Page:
“Don’t run,” he said. He let the door fall, and the human slave caught a glimpse of a purple dress flash by the crack. She gasped, drawing back, but the royal vizier stepped toward her, his voice low and calm as he held up a hand. “Don’t be afraid.” He approached slowly, then eased into a crouch in front of her, his silver-trimmed cape rippling across the ground. She frowned, afraid it would get dirty, but he didn’t seem to be concerned with that. Gently, he held out his hand covered in a black leather glove. She hesitated, but he smiled at her, his eyes crinkling at the corners, and she trusted him. He had always been kind to the slaves. His cool voice whispered to her across the marble. “I don’t want you to run.”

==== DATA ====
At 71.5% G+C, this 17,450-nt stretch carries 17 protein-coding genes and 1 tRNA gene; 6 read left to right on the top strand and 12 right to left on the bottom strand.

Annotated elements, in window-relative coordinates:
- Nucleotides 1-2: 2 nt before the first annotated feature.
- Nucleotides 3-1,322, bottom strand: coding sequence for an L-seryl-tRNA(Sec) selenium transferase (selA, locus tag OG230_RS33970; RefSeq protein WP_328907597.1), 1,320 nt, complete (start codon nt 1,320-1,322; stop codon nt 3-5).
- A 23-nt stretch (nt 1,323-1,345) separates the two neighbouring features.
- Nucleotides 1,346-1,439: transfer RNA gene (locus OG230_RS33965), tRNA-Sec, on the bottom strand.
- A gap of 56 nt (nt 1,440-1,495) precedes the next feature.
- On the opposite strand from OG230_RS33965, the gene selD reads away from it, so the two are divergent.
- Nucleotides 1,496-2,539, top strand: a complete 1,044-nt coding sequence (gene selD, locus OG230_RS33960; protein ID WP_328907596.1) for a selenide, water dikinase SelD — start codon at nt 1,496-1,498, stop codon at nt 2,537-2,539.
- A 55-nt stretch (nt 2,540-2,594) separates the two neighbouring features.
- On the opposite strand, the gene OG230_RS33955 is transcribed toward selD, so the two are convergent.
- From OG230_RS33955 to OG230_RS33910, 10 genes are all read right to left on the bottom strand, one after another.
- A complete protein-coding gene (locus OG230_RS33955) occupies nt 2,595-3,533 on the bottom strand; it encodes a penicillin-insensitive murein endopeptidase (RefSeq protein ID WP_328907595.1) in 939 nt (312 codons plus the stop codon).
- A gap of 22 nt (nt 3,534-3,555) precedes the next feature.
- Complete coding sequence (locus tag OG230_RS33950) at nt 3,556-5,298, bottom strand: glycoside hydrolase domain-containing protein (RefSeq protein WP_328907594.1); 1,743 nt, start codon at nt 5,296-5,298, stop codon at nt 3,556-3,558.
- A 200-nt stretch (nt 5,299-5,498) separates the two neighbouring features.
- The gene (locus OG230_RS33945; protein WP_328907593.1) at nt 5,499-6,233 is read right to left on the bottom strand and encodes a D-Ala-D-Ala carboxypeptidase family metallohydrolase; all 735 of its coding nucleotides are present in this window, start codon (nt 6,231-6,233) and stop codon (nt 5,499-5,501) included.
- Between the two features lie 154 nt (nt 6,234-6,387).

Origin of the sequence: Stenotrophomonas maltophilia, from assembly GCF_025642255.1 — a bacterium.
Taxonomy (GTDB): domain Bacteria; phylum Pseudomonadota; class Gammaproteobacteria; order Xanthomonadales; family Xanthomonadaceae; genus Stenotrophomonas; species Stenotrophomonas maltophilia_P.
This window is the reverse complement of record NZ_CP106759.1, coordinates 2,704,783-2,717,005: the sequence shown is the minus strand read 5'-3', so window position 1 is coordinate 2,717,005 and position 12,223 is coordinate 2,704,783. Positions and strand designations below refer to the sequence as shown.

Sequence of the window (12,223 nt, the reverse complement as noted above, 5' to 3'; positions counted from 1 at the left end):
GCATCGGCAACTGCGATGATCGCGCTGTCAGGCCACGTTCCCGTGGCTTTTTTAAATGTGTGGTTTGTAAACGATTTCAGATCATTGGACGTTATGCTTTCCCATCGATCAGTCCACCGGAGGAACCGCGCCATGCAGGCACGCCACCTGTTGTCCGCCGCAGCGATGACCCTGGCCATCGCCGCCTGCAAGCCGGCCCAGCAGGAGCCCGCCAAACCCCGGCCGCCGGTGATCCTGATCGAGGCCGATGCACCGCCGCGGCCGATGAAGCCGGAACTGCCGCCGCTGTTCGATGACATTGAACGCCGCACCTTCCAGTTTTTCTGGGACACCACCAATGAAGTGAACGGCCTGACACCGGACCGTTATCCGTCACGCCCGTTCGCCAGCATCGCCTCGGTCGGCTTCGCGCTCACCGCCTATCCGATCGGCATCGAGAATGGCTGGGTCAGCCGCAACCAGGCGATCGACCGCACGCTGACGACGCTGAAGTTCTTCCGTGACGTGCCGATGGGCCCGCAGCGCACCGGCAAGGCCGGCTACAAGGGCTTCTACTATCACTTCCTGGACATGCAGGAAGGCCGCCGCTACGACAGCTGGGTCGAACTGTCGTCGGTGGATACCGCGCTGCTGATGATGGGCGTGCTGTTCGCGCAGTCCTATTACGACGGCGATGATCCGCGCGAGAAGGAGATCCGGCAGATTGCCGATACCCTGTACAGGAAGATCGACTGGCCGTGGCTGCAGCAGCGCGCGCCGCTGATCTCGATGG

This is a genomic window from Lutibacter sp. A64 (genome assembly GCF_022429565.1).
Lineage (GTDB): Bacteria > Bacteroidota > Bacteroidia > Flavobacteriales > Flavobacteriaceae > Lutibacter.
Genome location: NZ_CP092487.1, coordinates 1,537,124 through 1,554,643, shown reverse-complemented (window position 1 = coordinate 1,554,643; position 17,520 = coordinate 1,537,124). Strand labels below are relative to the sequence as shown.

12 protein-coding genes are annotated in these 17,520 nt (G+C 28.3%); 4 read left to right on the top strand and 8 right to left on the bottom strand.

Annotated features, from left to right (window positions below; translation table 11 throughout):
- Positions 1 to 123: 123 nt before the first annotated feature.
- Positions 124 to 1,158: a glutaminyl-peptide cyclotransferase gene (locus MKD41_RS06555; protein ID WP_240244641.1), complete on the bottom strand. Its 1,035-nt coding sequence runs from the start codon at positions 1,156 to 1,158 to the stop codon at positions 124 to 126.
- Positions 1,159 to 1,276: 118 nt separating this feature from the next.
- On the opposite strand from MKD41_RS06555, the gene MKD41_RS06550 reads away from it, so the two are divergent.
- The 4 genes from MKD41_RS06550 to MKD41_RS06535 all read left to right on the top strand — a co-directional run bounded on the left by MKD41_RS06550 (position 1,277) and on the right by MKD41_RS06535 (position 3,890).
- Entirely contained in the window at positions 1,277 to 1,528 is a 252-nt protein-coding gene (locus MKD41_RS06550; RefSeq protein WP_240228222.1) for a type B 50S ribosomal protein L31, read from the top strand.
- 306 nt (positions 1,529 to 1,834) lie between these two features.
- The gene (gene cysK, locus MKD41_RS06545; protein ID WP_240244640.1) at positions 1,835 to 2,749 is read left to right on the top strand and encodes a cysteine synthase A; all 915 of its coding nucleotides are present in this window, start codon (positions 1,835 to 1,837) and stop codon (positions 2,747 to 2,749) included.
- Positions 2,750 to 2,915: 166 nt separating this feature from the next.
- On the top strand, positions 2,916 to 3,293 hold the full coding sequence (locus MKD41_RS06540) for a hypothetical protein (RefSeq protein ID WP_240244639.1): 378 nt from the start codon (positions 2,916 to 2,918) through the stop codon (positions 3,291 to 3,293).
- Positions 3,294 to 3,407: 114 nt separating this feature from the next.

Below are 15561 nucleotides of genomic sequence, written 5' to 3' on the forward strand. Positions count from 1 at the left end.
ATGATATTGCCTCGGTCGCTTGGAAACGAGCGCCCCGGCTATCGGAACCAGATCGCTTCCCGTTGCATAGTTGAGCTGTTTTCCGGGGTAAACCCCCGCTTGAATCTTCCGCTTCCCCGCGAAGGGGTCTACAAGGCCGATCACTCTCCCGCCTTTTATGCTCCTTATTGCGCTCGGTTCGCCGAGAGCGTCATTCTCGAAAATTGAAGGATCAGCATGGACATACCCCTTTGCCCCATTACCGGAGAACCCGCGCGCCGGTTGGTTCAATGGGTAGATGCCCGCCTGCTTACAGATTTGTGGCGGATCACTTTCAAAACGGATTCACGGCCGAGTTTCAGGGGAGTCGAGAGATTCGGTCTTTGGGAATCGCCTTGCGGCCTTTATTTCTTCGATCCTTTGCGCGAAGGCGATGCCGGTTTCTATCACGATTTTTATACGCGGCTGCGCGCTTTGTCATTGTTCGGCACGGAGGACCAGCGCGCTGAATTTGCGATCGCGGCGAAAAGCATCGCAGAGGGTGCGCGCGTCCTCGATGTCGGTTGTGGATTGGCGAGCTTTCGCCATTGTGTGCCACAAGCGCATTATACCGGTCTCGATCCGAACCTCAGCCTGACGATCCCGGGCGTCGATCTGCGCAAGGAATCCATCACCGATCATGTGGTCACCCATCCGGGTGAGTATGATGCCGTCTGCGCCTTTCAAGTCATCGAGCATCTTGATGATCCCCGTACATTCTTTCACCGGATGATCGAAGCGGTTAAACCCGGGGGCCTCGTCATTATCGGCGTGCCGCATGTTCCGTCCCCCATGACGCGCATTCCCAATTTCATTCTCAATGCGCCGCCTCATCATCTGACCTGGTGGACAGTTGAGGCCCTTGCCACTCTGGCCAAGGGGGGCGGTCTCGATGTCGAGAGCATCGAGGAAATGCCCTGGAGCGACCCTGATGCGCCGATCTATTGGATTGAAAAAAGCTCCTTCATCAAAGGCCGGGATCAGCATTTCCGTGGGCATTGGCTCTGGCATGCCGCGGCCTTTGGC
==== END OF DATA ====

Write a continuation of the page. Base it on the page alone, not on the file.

She didn’t run.
“What are you doing, Cell?”
Cell glanced in the direction of the goddess’s call, his lips pulling in the faintest of smiles. “There is a Tressian slave out here. I am checking what she saw.”
“Get rid of her!”
“Yes, my pharota.”
The slave recoiled, but Cell just shook his head. “Please, don’t be afraid. Come with me this way, all right?”
He still offered his gloved hand to her. Hesitating once more, she gazed into his electric blue eyes, and a touch of heat found her cheeks. Her fingers slid into his grasp, and he helped her to her feet, guiding her down the hall away from the goddess’s chambers.
“What happened?” he said.
She shivered, and he pulled her a little tighter against him. “I . . . saw a stag. A white stag. It looked like a ghost. You walked right through it when you first went into her rooms.”
She gave a miserable nod.
“Well that’s alarming, isn’t it?”